No less a national treasure than Mr. Fred Rogers once said, “Look for the helpers.”
Well, we can all stop looking, because we found her: Dr. Catherine Pearlman is a social worker and writer for the likes of The Wall Street Journal, Parenting and CNN.com. Her calling is to help families function more smoothly, help right some of the world’s wrongs through her writing and, oh yeah, help complete strangers by donating one of her kidneys.
This most giving of Power Figures gave Bare Necessities heaps of useful life advice. Reading it will make you feel like a better person; following her lead will make you one.
Q: How did you come up with the idea for The Family Coach? What are some of the most common issues families are grappling with?
A: I was a social worker in a prevention program to help teen mothers avoid losing their kids to abuse and neglect. I would travel around meeting the moms in their own homes and quickly realized I could see the dynamics more clearly. Years later, after having my own kids, I saw lots of parents struggling with sleep, feeding, discipline, sibling rivalry and potty training. These parents weren’t at risk of losing their kids, but they were exhausted and battling issues that were easily solved with a few pointers. That’s when I decided to start The Family Coach. The idea was to observe a family in their home during the most difficult part of their day. Then I would work with the parents to make changes.
Most parents deeply love their children and want to best for them, but sometimes it’s confusing how to proceed. When a child protests over dinner, should the parent make something else or let the child skip a meal? Should a parent intervene in sibling quarrels or let them work it out? It can be tempting to give in to a child’s demands, but sometimes the easiest way out creates bigger, longer-lasting problems. I point families in the right direction. Seeing parents enjoy their time with their kids more is exceptionally rewarding. “To me, ‘opting in’ is finding a way to have a career and a life on my own terms”
“To me, ‘opting in’ is finding a way to have a career and a life on my own terms”
Q: You’ve written about work and life being incompatible when your kids were young. Tell us about the third way you found, “opting in.”
A: There’s a fantasyland where women work hard at their careers while also being fully present at home in seamless harmony. After years of searching, I realized this perfect place is a painful fallacy. I firmly believe that women can make it to the top of any field they choose, but that path may not be completely congruent with having a firm hand in the day-to-day raising of children. When women leave the workforce because they want more time with their family, they’re seen as opting out. When I was faced with this choice, I decided to reinvent myself. I went back to school for my PhD, opened The Family Coach and began a new career path. To me, this is “opting in,” finding a way to have a career and a life on my own terms. It’s not always easy being a stay-at-home working mom. My career isn’t what I planned 20 years ago, and I’m okay with that.
Q: Since “we all need a little coaching sometimes,” what advice do you wish you could give families?
A: Whenever I speak to a group of mothers I always say, “Forgive yourself. No one is a perfect parent.” Modern parents put unrealistic expectations on ourselves. We think we should buy organic everything, cook every meal, have clean houses and children who behave at all times. Our marriages should be joyous; our vacations, Instagram-worthy. I don’t know why we do that to ourselves because I can tell you after visiting hundreds of homes, no one has it all figured out. We are all struggling with something.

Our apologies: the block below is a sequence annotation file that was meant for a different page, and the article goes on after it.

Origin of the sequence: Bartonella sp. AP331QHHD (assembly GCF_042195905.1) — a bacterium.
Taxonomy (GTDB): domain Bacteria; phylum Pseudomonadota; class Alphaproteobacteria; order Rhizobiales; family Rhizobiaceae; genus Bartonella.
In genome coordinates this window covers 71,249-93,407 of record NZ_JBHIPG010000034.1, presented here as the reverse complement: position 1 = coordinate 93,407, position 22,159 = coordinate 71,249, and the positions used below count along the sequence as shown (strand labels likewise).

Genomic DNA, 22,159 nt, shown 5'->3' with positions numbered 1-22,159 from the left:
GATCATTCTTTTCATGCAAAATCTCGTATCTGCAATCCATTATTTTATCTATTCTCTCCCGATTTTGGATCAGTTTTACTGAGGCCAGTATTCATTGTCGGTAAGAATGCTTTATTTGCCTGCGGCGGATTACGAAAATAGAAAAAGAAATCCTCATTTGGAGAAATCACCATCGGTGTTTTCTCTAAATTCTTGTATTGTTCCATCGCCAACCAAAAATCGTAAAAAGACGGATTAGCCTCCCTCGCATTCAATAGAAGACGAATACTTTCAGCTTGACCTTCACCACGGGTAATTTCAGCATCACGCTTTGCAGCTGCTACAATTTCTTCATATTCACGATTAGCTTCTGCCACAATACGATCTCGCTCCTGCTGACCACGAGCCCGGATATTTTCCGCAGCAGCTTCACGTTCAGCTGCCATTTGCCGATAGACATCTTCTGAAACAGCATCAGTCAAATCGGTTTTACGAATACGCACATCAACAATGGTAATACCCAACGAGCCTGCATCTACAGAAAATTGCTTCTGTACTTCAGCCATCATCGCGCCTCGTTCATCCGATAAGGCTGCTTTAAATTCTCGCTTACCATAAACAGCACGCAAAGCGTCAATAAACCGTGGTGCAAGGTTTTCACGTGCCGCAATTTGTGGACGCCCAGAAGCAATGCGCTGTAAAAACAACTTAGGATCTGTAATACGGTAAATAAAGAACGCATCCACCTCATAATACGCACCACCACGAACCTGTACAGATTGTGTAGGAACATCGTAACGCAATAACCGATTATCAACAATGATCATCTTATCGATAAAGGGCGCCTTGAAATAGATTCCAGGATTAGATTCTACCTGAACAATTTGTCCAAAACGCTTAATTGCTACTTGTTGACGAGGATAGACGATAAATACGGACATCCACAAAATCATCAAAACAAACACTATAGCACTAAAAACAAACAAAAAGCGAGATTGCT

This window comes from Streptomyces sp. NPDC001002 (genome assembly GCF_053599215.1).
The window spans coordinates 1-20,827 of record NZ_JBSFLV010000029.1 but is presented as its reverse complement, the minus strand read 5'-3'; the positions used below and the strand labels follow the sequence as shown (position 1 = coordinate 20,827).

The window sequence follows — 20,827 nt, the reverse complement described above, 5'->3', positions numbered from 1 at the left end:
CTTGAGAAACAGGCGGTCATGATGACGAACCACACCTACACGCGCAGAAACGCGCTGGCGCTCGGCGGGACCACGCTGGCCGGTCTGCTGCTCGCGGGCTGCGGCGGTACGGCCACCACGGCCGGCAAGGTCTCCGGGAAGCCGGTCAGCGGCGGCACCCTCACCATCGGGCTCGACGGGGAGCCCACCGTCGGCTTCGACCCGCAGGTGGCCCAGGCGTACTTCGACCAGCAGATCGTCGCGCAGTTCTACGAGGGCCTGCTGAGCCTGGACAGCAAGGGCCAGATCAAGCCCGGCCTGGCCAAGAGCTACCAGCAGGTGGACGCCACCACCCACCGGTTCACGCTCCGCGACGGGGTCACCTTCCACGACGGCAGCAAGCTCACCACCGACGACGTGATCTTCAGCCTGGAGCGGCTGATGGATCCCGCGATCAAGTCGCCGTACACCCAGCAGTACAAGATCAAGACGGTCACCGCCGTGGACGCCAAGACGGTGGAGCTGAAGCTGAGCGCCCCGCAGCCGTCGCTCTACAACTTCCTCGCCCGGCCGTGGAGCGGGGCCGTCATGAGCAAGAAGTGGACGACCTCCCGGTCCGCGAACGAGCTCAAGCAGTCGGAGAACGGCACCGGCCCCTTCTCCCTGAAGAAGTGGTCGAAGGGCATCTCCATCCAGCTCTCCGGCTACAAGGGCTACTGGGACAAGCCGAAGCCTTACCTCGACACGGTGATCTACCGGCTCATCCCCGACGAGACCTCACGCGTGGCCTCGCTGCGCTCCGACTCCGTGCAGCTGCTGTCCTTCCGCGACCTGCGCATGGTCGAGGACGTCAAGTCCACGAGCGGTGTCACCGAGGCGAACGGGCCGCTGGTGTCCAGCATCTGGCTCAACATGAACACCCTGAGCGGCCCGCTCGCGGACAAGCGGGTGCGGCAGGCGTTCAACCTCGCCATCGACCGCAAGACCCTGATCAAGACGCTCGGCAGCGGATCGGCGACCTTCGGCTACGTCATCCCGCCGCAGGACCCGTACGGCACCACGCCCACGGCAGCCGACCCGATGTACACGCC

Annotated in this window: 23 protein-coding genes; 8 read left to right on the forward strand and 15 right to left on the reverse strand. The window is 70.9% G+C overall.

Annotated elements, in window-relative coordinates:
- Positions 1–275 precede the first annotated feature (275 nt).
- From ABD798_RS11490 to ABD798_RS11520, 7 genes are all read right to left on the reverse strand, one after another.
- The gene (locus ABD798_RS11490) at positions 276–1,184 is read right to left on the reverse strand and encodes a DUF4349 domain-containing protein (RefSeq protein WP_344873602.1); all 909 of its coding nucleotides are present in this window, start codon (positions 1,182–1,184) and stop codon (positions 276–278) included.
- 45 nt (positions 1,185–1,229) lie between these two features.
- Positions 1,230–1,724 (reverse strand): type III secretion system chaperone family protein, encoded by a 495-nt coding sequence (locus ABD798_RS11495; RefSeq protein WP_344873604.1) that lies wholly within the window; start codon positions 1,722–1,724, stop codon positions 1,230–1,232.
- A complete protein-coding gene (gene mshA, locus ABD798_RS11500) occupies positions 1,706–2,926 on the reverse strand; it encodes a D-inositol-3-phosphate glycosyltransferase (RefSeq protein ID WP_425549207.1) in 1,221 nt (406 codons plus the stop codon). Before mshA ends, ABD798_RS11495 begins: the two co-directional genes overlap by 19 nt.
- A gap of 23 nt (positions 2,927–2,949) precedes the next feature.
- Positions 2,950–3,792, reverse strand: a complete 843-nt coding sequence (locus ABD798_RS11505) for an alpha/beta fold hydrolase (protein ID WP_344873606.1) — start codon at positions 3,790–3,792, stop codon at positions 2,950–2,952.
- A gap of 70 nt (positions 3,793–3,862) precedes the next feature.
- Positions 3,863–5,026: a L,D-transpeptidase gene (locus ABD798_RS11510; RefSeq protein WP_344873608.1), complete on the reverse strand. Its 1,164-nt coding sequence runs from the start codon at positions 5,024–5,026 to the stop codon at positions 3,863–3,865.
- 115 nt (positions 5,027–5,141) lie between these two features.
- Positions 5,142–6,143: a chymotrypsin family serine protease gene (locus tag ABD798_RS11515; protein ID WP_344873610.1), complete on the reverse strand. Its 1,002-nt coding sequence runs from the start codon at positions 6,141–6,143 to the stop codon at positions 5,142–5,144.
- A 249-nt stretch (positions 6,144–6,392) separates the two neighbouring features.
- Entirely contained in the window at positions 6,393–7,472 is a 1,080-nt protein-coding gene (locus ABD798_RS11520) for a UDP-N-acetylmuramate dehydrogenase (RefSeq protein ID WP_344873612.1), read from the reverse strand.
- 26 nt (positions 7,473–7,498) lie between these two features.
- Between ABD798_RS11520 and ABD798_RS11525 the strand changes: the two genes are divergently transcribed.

In my book, Ignore It!, I talk about the concept of “good enough.” Being perfect shouldn’t even be the goal. It turns out kids do better when their parents mess up mildly at times, forgetting a lunch box, being late for school, even losing their tempers. Kids learn to adjust to a less-than-perfect world. They rise up, and these life challenges don’t stump them in the future. Good enough—being loving and meeting basic needs with zeal—is better than perfect. Let’s all take a breath and pat ourselves on the back for making it through the day. If the day went badly, wake up tomorrow and try it another way. We can always do a little better next time, and it’s never too late to make a change.
Q: What’s it like being your own boss? How do you set boundaries? What’s a typical day like?
A: There are lots of pros and cons. The flexibility is the best. I’ve never had to miss a game or a school play due to a work conflict. I’m home for dinner and tuck-ins. No one tells me when to come and go, and I work well under those circumstances. As a family, we’ve been able to travel often, and we spend a lot of time together. All of that has been a blessing, and I will never regret forging my own path.
But when you own your business, you’re also never off the clock. I feel nagging pressure that there’s something that needs to get done. Another issue with being an entrepreneur is health insurance. My husband is a full-time freelancer, so after years of very expensive health insurance, I decided to find a second job. Now I work for myself as The Family Coach, and I work full-time as an assistant professor of social work. I teach for nine months a year, mostly online, so the flexibility is still present. There are lots of times I wish I had a different arrangement. I think about what else I could accomplish if I was able to spend more time on my business and writing. But I also take a lot of pride in being able to provide benefits for my family. It’s a constant balance, with ups, downs and curves. More often than not, though, it works for us.